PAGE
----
The eight young men above represent the quality of athletics at the University of Southern California, a school where that quality is high indeed. But sports fans of USC, and the athletes themselves, are at present gloomy, not cheerful, about the 1959 season. The reason is that the National Collegiate Athletic Association, as punishment for two rather minor recruiting violations in football, has banned USC for a year from NCAA championship competition in 15 sports, and from 28 important sports events (including all the major bowl games) which cooperate with the NCAA. This means that USC's baseball, tennis and track teams, which hold NCAA championships right now, will not be able to defend their titles. It means that the swimming team, which includes Australian Olympic stars Murray Rose and Jon Henricks—who are now USC sophomores—will not be able to challenge Michigan for the NCAA championship. It means, over-all, that USC's horizons in all sports are drastically narrowed for 1959. And there is, in addition, a two-year ban on Southern California's participation in any sports event televised under the authority of the NCAA.
The shocked reactions of Southern Californians generally include two strong complaints: that the enormity of the NCAA's punishment is out of all proportion to the crimes; and that the punishment is spread around far too generously among those who committed no offense at all. "This seeming condemnation of the unquestionably innocent along with the presumably guilty is itself a curious version of fair play," said the Los Angeles Examiner. An official at USC put it less formally: "I just feel sorry for the kids." Still another Californian said the penalties "reminded me of a man jailed on a manslaughter charge and then let out on parole. If he ran a red light would you send him to the electric chair?" He was referring to the fact that USC had just finished a two-year probationary period and expected not an additional penalty but a clean bill of health.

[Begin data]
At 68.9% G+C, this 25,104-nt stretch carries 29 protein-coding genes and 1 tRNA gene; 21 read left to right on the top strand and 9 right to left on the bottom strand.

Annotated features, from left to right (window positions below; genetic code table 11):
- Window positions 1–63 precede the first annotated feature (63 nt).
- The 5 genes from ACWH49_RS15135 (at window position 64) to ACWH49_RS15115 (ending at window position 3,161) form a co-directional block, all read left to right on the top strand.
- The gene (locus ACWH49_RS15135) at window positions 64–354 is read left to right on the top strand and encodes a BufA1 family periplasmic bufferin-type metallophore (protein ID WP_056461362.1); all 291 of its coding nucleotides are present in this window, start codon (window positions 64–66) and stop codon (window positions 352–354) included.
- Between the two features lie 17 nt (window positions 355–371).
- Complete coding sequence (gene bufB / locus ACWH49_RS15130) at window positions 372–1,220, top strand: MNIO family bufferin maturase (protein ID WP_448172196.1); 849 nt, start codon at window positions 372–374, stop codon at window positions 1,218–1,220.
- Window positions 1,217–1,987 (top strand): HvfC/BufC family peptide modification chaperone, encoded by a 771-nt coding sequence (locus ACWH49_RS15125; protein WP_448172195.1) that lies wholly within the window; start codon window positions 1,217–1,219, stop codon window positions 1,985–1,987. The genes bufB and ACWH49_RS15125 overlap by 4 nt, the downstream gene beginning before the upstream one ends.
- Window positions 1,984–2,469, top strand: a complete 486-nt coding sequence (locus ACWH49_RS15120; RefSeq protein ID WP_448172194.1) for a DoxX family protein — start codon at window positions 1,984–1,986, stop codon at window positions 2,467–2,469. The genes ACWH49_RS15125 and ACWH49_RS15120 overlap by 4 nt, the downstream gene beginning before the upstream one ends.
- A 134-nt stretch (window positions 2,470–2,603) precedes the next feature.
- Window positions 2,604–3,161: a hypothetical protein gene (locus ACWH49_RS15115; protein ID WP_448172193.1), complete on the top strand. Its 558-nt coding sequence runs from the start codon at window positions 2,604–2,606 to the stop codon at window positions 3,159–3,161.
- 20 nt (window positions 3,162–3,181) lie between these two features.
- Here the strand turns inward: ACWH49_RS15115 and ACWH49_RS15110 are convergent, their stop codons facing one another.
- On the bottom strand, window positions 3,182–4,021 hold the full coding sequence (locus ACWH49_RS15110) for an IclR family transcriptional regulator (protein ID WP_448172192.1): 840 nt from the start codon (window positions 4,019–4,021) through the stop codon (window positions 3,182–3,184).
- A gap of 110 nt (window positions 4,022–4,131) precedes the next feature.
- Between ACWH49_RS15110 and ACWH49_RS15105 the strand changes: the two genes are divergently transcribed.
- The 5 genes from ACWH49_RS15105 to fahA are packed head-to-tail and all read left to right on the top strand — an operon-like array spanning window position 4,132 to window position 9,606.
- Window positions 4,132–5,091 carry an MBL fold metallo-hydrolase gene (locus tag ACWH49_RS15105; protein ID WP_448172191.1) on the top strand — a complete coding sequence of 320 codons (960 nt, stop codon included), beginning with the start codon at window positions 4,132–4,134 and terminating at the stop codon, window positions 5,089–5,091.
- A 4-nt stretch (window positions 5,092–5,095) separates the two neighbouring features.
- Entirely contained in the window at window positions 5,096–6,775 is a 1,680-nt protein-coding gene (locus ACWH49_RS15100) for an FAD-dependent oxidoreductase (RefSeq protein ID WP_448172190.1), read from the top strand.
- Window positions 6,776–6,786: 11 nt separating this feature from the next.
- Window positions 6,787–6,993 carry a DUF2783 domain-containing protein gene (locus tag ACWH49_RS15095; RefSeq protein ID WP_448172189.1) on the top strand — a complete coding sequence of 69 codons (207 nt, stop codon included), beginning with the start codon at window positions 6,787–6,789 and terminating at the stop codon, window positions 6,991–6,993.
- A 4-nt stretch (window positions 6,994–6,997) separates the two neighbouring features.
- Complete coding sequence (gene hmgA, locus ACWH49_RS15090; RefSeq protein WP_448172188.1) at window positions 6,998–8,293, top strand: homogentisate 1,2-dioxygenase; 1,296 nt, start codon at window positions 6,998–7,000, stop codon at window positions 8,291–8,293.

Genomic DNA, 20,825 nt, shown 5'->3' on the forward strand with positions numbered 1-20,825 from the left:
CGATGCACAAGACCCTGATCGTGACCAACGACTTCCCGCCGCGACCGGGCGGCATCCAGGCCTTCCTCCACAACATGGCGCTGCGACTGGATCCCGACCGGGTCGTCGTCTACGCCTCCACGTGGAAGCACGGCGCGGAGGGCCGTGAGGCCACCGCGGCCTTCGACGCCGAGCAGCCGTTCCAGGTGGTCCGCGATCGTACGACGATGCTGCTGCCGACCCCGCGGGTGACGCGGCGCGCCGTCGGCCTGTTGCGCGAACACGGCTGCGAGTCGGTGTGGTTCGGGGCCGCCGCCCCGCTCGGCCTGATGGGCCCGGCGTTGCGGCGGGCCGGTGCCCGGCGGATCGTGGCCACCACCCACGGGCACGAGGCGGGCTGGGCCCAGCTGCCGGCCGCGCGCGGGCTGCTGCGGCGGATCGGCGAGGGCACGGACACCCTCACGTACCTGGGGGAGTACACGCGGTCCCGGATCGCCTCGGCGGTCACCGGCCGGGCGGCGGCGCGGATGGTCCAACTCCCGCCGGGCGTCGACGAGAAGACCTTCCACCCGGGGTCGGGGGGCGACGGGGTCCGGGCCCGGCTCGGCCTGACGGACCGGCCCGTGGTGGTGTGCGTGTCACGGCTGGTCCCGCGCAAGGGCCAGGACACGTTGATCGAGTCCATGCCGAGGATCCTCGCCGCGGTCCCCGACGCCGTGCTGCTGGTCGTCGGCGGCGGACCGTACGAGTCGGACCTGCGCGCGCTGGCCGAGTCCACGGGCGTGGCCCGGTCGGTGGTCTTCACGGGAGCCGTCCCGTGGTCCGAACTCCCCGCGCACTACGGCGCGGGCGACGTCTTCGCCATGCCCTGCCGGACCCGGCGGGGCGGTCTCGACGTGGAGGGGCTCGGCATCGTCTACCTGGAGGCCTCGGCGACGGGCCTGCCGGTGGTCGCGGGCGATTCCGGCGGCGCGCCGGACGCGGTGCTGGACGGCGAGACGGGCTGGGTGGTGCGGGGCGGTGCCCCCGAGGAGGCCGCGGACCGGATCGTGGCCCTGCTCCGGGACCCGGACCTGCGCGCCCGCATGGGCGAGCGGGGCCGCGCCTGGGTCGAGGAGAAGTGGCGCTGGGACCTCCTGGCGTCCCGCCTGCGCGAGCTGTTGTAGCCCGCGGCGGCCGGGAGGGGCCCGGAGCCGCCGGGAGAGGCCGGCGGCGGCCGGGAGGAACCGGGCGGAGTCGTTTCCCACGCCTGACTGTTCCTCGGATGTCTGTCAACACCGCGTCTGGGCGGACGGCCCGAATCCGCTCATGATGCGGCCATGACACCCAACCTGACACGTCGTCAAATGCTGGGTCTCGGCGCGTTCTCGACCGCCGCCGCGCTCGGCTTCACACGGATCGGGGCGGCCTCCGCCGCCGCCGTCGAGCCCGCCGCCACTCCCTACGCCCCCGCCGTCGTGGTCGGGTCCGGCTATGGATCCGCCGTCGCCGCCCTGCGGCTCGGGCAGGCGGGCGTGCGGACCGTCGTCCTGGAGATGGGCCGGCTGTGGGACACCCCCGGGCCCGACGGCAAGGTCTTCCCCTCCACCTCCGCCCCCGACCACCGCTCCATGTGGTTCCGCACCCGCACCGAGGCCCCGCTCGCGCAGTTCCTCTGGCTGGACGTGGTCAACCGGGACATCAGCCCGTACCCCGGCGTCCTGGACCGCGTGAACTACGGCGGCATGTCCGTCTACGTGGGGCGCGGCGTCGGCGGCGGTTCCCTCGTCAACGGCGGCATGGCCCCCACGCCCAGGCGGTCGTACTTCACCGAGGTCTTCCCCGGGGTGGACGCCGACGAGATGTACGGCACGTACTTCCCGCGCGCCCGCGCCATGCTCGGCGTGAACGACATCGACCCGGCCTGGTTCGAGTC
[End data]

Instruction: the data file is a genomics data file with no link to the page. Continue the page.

From the NCAA point of view, however, it was the fact that USC committed recruiting violations while on probation that justified the extra-stiff punishment just imposed. As for punishing the innocent along with the guilty, the NCAA position is that penalties are given institutions, not individuals. A. D. Kirwan of Kentucky, who is chairman of the NCAA committee on infractions, says, "It is no more unfair to boys in track and tennis than it is to the 67 football players who weren't involved in violations. When it comes to the athletes themselves, you might say that all those punished are personally innocent. Often the boys involved are already graduated, and those who remain are innocent. But we feel that a school should watch all its sports closely to protect them all."
The monolithic—and flintlike—simplicity of the NCAA position can have little appeal to Southern California. Yet it remains an enormous reality that has to be faced. The punishment is hard on USC's fine athletes, but that fact itself is—or should be—the strongest force of all in keeping athletic officials within the rules. California cannot be blamed for its anger. But the anger should properly be directed at those who commit violations, not at those who punish them.